Stats from Italy seem to indicate that risks are extremely low with this age group although it maybe dependent on viral load.

It's probably the lecturers and other staff that are the real risk...

Monkey2001 Thu 04-Jun-20 01:36:23

Yes, staff and academics will be at risk if the virus is flying around campuses. I think the bubble idea to enable people to have some permitted "normal" interactions and allow seminars with a couple of bubbles and a tutor spread appropriately makes a lot of sense.

It is extraordinary that we are living in a time which accepts that the govt can tell couples that they can't get closer to each other than 2m unless they are living together. A lot of people will just not obey the rules, particularly when Dominic Cummings got away with driving to Durham with his wife knowing they had the virus which SO broke the rules!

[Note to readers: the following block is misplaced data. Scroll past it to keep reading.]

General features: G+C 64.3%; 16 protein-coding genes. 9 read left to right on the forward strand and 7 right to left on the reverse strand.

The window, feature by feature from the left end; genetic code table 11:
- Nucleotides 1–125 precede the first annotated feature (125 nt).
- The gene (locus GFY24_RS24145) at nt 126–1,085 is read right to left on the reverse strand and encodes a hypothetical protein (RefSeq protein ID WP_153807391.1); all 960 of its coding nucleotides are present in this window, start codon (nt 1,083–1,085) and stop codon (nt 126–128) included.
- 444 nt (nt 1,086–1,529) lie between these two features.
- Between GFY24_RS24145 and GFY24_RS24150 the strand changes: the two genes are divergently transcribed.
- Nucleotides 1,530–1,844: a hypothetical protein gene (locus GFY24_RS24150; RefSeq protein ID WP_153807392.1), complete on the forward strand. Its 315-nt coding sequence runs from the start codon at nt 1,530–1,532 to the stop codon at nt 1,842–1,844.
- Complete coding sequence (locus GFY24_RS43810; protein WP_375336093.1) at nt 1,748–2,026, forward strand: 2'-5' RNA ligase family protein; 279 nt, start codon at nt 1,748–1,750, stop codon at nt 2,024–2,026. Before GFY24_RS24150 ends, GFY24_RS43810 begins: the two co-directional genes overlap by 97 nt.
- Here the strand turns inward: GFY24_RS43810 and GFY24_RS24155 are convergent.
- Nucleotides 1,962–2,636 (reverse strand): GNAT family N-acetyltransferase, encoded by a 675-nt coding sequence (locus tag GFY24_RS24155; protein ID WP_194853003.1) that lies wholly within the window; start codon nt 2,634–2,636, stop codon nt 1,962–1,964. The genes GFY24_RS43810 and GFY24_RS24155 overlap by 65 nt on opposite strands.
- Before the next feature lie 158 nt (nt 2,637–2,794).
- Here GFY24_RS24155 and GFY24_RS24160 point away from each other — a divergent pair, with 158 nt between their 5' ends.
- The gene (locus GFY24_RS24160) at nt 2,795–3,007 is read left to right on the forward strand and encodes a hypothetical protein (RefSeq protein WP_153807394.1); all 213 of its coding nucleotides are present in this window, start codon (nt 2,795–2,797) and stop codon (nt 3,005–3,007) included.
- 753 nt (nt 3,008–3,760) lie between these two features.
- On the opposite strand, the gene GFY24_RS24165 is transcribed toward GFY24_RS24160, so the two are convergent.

Thisismytimetoshine Thu 04-Jun-20 08:13:56

Nettleskeins

Why cannot university academics/scientists/pyschologists come out.and.say that longterm the safety rules are going to be more damaging to the students.than protecting THEM (students)from coronavirus. We are throwing out the baby with the bathwater here. Students are a more homogenous population than school kids, they live together mostly, and not with older people. Why do they have to socially distance at uni...let them develop immunity in their uni halls and then the rest of us have less chance of getting it from them!!!

Absolutely agree.

CatandtheFiddle Thu 04-Jun-20 09:46:10